Healthy Living in the North

Dealing with the smoke: protecting ourselves and our families

Most of us take clean air for granted. That is…. until the sky turns gray with smoke or we wake up to an eerie Armageddon-like morning while the sun hides behind a thick layer of cloud. At those times, we quickly start to think about how we can best protect ourselves and our families from the smoke.  I have young children, one of which has asthma, so this has been foremost on my mind over the last couple of smoky weeks.

Smoky sky landscape

August 17th, 9:30 AM Armageddon morning from my office.

Because I work in air quality at Northern Health, I have access to some great and easy to follow advice (and you can find it on the NH website too). Here are some strategies that my family and I have been following to keep us healthy during these smoky days:

Check on medication:
Since my son has asthma, the first thing I did was to make sure that his asthma management plan was up to date, that his regular medication was filled, and that we had enough rescue medication on hand to be able to manage his condition. I have been helping him to understand and follow his asthma management plan and keeping tabs on whether or not it is working. He knows when and how to use his rescue medication and we have talked about when we would go to the doctor for additional support.

Stay indoors:
While everyone reacts differently to wildfire smoke, it is important to listen to your body and reduce outdoor strenuous activity during very smoky conditions. Healthy individuals can still go outside and be active during less smoky periods, but for those with chronic conditions, the recommendation is to stay away from rigorous outdoor activity altogether when there is smoke in the air. Because of this, we have been keeping the kids indoors and keeping them occupied with various indoor activities. This has included activities like building with Lego, beading, and edible slime-making, and (for the safety of my breakables and all of our sanity) also more active activities, like going to the pool and our local civic centre. Public facilities, like community halls, malls, libraries, and pools often have better filtration systems and can offer a nice reprieve from being stuck in your home.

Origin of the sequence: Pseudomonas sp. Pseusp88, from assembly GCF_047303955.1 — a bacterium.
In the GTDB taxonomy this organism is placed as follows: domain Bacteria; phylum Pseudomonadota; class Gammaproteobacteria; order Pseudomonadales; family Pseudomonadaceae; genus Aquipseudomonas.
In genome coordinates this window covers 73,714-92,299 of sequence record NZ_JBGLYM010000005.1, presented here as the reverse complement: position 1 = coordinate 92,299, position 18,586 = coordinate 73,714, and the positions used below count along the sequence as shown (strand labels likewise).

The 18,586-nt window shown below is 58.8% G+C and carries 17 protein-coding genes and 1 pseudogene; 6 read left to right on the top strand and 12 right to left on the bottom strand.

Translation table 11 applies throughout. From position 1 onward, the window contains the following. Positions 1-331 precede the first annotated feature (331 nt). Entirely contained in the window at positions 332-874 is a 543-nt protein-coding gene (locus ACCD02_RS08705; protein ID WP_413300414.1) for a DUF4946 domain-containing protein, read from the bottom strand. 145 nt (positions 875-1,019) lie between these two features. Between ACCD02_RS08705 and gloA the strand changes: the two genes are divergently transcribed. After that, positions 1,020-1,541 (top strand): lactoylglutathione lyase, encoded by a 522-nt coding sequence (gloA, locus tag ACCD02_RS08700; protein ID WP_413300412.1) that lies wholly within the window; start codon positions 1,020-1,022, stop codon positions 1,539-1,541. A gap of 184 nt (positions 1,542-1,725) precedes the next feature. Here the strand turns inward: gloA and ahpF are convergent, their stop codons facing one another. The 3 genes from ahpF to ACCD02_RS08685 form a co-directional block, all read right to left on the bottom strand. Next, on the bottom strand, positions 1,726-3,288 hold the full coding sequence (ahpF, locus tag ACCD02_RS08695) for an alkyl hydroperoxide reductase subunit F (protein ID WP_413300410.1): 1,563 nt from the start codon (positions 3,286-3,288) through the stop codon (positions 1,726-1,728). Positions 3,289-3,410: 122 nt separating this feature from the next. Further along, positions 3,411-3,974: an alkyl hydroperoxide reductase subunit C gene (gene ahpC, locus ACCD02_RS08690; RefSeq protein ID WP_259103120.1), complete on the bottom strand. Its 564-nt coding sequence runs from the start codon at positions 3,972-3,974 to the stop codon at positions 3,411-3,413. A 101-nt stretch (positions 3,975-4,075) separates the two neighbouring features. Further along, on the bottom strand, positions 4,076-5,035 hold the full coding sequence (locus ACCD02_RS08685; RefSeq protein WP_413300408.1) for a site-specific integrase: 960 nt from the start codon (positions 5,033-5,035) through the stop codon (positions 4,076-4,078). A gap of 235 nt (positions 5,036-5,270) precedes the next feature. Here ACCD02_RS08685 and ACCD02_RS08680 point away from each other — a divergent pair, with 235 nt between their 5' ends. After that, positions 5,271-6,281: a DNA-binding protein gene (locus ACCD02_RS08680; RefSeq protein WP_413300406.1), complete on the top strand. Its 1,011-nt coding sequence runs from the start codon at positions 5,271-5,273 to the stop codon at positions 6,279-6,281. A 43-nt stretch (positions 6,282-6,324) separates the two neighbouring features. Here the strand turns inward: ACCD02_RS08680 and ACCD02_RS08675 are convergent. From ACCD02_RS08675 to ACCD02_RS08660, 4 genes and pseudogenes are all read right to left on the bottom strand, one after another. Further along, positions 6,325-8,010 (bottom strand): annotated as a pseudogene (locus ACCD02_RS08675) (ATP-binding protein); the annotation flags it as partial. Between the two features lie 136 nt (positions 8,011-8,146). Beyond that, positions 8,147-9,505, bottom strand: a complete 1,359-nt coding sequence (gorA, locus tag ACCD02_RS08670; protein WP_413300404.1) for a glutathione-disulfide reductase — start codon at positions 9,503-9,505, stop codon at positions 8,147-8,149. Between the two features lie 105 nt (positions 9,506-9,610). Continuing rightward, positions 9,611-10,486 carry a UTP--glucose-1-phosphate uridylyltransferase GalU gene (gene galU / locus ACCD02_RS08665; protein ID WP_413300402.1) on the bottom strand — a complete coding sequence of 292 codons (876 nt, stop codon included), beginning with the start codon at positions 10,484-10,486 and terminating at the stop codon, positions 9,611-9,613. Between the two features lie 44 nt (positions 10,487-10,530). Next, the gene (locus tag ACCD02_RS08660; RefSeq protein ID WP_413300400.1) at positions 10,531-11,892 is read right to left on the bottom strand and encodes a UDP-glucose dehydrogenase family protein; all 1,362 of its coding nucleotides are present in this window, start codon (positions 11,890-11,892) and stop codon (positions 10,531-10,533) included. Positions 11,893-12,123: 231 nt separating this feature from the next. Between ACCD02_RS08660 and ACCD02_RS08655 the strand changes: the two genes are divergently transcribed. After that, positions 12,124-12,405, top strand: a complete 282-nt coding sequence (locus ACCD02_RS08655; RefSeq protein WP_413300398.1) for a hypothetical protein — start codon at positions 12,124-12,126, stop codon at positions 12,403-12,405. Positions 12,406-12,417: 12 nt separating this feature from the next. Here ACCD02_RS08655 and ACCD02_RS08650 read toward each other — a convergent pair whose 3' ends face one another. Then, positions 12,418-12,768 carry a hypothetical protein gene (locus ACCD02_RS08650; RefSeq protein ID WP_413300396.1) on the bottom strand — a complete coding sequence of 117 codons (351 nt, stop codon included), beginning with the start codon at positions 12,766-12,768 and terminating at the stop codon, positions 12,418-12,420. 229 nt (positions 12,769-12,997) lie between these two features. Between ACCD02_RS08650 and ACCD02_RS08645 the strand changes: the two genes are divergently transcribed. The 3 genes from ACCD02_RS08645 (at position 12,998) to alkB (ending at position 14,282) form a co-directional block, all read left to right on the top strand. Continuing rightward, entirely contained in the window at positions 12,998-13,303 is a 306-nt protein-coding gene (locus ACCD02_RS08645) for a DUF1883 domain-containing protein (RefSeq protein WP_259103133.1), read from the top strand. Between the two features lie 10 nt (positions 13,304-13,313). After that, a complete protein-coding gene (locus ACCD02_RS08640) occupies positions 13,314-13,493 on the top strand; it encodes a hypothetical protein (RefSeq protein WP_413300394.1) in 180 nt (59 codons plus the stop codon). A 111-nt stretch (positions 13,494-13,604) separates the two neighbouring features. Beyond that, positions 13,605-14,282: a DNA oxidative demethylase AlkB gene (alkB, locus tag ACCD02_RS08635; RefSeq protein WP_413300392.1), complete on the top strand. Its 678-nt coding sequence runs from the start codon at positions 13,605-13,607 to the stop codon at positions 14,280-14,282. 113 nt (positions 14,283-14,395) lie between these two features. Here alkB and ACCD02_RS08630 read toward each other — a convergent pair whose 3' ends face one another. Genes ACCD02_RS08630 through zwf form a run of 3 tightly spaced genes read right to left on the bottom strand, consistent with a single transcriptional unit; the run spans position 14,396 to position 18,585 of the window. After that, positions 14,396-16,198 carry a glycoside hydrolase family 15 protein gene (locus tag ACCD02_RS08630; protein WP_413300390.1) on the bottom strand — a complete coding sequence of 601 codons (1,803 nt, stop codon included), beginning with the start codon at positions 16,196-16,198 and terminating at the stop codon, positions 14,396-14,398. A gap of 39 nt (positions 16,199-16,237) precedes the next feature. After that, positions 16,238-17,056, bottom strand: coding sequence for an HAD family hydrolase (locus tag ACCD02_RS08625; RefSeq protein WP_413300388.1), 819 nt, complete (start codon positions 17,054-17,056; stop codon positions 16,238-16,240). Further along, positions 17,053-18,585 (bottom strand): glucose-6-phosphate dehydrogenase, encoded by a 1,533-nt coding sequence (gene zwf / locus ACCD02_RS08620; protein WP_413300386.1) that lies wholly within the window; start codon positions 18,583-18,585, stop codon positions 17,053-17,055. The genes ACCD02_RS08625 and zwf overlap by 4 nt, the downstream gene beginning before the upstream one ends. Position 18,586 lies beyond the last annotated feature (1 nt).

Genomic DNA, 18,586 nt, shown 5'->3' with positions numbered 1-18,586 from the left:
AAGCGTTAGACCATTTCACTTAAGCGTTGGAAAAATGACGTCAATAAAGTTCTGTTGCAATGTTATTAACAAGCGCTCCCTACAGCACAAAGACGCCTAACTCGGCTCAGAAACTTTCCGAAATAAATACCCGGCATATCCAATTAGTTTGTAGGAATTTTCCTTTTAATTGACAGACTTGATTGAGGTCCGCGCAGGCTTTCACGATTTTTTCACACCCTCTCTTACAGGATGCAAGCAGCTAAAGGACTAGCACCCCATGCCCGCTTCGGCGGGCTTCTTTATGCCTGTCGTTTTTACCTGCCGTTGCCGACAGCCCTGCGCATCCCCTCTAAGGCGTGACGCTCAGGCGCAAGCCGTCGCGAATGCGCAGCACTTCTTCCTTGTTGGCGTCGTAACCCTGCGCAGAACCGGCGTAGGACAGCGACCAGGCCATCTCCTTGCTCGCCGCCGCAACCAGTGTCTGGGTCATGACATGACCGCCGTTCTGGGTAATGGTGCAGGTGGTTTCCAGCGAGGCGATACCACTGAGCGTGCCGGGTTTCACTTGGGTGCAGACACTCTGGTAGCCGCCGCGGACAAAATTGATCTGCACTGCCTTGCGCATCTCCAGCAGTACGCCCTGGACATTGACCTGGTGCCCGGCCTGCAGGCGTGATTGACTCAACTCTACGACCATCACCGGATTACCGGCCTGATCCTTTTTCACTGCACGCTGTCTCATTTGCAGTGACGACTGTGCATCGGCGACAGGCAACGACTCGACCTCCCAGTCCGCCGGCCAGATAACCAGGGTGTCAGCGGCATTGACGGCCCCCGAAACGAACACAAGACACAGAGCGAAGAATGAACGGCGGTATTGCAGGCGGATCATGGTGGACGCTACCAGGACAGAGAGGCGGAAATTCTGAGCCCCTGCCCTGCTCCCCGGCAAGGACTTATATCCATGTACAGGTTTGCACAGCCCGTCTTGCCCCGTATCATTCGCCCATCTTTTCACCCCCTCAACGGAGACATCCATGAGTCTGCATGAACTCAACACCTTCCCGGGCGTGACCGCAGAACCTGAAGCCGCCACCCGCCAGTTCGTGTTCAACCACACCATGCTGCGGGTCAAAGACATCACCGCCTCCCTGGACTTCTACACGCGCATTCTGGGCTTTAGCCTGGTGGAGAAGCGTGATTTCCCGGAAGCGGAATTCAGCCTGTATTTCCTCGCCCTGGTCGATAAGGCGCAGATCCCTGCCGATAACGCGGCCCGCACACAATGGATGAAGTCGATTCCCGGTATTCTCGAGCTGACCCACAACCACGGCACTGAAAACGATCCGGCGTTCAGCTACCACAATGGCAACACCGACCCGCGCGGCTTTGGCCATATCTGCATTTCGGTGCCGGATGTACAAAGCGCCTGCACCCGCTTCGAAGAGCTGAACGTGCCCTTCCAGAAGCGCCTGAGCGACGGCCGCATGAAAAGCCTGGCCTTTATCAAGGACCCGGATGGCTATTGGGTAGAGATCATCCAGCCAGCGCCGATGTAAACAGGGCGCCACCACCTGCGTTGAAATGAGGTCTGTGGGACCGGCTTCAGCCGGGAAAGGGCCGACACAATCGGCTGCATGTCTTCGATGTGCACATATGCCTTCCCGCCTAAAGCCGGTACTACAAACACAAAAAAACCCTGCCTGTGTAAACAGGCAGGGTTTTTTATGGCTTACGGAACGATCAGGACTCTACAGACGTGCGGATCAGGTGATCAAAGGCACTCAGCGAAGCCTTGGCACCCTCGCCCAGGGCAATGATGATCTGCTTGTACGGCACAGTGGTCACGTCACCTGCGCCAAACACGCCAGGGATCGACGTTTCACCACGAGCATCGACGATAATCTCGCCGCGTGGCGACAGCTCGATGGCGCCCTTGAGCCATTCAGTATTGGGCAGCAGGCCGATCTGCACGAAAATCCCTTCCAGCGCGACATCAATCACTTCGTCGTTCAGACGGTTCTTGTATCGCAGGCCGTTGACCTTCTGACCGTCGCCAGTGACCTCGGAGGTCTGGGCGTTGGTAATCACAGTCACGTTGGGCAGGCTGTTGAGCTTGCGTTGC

Children doing indoor activities.

Making beads inside with the air purifier and smoky skies as backdrop. Photo credit: Franny Steele.

Child at pool

Pool time fun during smoky days. Photo credit: Franny Steele

Keep inside air clean:
Of course, when staying indoors, it’s important to try to keep the indoor air clean. We try to open windows and doors only when needed. I also have two HEPA air purifiers running in the house. One of these is set up in my asthmatic son’s room so that he has a “clean” place to sleep at night. The other is in our common room where we spend most of our time. HEPA air purifiers are recommended over electrostatic precipitators (which can produce ozone) for those with respiratory conditions and the research (and my own experience) tells me that they really work!

It’s a good bet that this won’t be our last smoky summer, so even if you don’t have access to an air purifier this year, my recommendation would be to keep an eye open for deals on air purifiers for next summer season. I bought ours on sale for less than $50 each and they have been well worth it!

Stay put:
After posting multiple “Armageddon-like” photos on my Facebook page, I had calls from family located in other parts of the province, asking if we needed a place to evacuate to. At first I was surprised to learn that the public health advice for smoky conditions is not to evacuate, but it made sense once I understood the reasoning. One reason is that smoky conditions can change very rapidly. It is very possible that by the time we left our smoky hometown and drove elsewhere, the winds would have shifted and cleared our hometown air while socking in our new location. Smoke can travel for very long distances. With the number of fires burning in BC right now, we would need to travel quite far to find a place that couldn’t be impacted with a change in wind direction. I recently flew from Vancouver to Prince George and we were flying above smoky skies the entire way! Of course, evacuating is also stressful (especially with young children) and can be costly. On a regional scale, community wide evacuations for smoke can take important resources away from those whose safety is directly threatened by the wildfire.

Smoky sky comparison photos

Smoke conditions change rapidly! This photo is taking four hours apart from the same location. While still smoky, the smoke cleared up significantly between 9:30 am to 1:30 pm.

Don’t bother with masks: